If You Have Five Seconds To Spare, Part One

I have some catching up to do. Theater and otherwise. But let me just tell you about Barnaby and Marlena.

Barnaby is four. He is an enthusiast and a poet, but not much of a worker bee. The world that spins in front of him is a giant connected tapestry, a mosaic tile picture made of smaller mosaic tile pictures, and his obsession isn’t to stand back and look at the whole, or to zoom in and look at the detail, but rather to move from one point of view to the other as quickly as possible, as many times as possible. And this can be lovely, it can be wonderful to watch – particularly when his point of view matches yours. When you need him to see the big picture, and he happens to be looking at the big picture, it’s like sitting next to a bodhisattva, and when you need him to see the details, and he happens to be looking for details, it’s like having Sherlock Holmes as your running buddy.

But he can’t choose, and he has no desire to try. His mind isn’t exactly a leaf in a windstorm, because there’s the possibility of the wind ripping it apart, having some kind of effect – it’s more like a piece of sand in a roiling ocean. When everything aligns, his smallest thought is pure poetry, but more often than not he’s doing something insane that makes it difficult for him to respond to the most basic question or request.

His body, the entire physical world, seems slightly foreign to him. He doesn’t like to be dirty, doesn’t like the feel of his clothes, hates having a runny nose… but he’s also curious about the way he interacts with the rest of the world. He will explore the smallest thing as if he’s an alien picking up information. He exists so out of this world that he still hasn’t got a dominant hand, he just reaches with either hand, or an elbow, or his foot, and manipulates the stuff around him. I’m surprised, now that I’m describing it, that he’s never tried coloring with a crayon in his toes, I’m sure he would have no problem with it. His imagination and internal life are filling up all the holes around him, so that when he sees me he often asks me who I am, if I’m a dinosaur or a superhero or even, sometimes, his daddy.

His teachers say that he’s the politest stubborn kid they’ve ever had. Most kids throw tantrums, but Barnaby very politely says “no, thank you!” when asked to do something. In his mind, if all the kids in class are doing an assignment, then it’s probably being taken care of, he doesn’t have to do it as well. That politeness extends into his friendships as well, he’s not terribly warm with other kids, but he’s always accessible. He introduces himself to strangers and asks them questions, he’s not remotely shy. Which makes sense, he’s apparently on our planet to investigate, and these people aren’t that different from his imagination anyway, he might as well be pleasant.

He’s a really wonderful companion. He’s deeply interested in almost everything – there’s nothing you can’t explain to him that he won’t understand and ask more questions about. Today a truck drove by gunning its engine, and Barnaby asked if the man driving was a grown-up who didn’t stop being scared, something that I told him about loud motorcycle riders when he was less than two. He’s incredibly intelligent and he’s constantly equating vastly different things, as if the whole world were geometry and once you get enough assumptions put together, you can start defending your proofs. The very best way to interact with him is one-on-one, and letting HIM do the conversational driving. Every day now, between projects and videos and other self-improvement nonsense, I set aside time for him to talk to me, and even though most of what he says are flights of fancy, there’s always, ALWAYS something substantial.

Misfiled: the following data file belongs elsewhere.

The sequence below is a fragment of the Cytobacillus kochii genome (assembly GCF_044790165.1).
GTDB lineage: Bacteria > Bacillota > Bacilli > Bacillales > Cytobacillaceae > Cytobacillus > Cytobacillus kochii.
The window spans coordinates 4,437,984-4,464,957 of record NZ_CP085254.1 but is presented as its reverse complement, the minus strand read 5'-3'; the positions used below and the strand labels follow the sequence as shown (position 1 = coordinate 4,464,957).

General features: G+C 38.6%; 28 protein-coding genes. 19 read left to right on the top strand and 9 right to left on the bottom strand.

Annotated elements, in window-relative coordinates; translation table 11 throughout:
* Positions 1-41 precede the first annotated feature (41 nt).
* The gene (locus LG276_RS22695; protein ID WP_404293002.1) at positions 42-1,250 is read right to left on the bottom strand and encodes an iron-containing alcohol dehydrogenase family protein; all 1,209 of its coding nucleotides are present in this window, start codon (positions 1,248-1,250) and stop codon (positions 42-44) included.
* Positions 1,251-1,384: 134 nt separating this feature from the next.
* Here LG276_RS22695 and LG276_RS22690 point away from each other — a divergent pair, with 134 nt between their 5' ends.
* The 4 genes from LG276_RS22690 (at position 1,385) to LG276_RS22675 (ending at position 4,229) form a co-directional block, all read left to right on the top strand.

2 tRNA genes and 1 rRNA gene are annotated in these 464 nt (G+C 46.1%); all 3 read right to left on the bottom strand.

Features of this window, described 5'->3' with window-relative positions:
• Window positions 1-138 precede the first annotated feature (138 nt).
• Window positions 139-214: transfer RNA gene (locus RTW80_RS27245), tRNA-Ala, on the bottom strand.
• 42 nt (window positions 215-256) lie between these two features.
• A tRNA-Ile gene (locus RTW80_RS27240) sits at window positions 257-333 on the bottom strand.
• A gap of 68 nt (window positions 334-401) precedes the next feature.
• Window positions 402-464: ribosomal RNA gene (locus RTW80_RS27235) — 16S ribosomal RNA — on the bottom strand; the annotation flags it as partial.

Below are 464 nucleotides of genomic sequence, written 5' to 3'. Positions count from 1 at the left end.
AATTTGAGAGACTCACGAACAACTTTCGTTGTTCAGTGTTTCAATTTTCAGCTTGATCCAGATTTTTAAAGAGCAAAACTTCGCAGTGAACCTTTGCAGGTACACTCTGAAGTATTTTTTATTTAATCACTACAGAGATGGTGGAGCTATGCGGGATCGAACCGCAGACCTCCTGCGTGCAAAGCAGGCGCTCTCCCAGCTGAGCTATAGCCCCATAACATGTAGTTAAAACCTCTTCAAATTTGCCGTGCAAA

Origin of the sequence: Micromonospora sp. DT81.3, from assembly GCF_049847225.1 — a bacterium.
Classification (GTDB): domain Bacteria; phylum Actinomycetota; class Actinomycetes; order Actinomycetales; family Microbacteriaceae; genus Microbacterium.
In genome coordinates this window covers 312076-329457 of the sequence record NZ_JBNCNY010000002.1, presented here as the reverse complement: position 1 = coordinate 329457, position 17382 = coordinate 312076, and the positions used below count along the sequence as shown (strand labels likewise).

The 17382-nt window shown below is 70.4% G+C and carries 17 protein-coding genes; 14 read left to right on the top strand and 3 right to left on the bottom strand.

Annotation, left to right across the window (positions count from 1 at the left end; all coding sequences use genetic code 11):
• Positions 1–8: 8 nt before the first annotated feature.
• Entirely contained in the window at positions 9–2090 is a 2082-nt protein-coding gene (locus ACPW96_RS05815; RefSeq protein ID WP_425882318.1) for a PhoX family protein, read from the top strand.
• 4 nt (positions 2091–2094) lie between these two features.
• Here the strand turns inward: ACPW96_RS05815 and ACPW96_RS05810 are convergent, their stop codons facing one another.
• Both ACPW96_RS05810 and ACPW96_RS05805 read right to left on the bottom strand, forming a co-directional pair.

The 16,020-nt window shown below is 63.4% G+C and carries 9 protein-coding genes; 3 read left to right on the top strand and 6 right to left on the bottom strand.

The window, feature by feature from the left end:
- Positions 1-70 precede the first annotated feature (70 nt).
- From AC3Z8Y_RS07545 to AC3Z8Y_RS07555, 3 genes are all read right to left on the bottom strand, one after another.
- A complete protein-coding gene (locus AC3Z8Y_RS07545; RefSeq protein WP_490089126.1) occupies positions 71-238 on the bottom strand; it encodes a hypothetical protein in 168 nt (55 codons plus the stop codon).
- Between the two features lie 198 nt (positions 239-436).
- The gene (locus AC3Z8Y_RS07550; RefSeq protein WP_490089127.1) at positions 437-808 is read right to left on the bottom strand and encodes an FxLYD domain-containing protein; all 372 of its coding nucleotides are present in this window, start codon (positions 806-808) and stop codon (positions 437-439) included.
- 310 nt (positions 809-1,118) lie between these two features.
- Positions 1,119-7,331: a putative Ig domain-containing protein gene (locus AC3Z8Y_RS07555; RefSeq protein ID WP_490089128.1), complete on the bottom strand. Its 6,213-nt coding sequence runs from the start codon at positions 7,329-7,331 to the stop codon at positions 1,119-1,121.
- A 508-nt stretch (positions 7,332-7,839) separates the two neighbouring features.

It’s one of the best parts of my life, if I’m being honest.

He’s been in speech and occupational therapy for four months, and I think we’re getting pretty close to not needing the ST any more. He’s very clear, and our last family trip we didn’t have to translate for anyone. His hand-eye stuff is still pretty rough, so we’re sticking that out with him. His kindergarten teachers wanted to put him into the general ed class, but they agreed that the integrated classroom, with 40% kids who get special therapy, would be fine, so we’ll have someone watching him next year as well. Our concern is that he’d end up in special ed, but as they told us, “it’s ALL special ed now, things have changed…”

I have a feeling that there won’t be any way to control his wandering mind, so I’m not worried about anyone hammering down his artistic temperament. To be honest, I’m not worried about his attention span or his lack of work ethic either. More often than not, when I can’t seem to get his point of view to match mine, I wonder if maybe I should just give up for a minute and try to see the thing HE’S looking at, and when I do, I never regret it. I’m pretty sure that makes me an awful father, and it’s why he isn’t reading and writing with the other painfully bright kids in his class, but I do think he’s reading and writing *enough*, and… honestly, if there’s any one thing I’ve learned about being a parent, it’s that you can’t follow an inorganic parenting method. You are who you are, your kid is who your kid is, and there isn’t a whole lot you can do about the latter without a radical change in the former.

Tomorrow, I’ll tackle Marlena. She’s only eleven months old, but I think we’re starting to get to know her.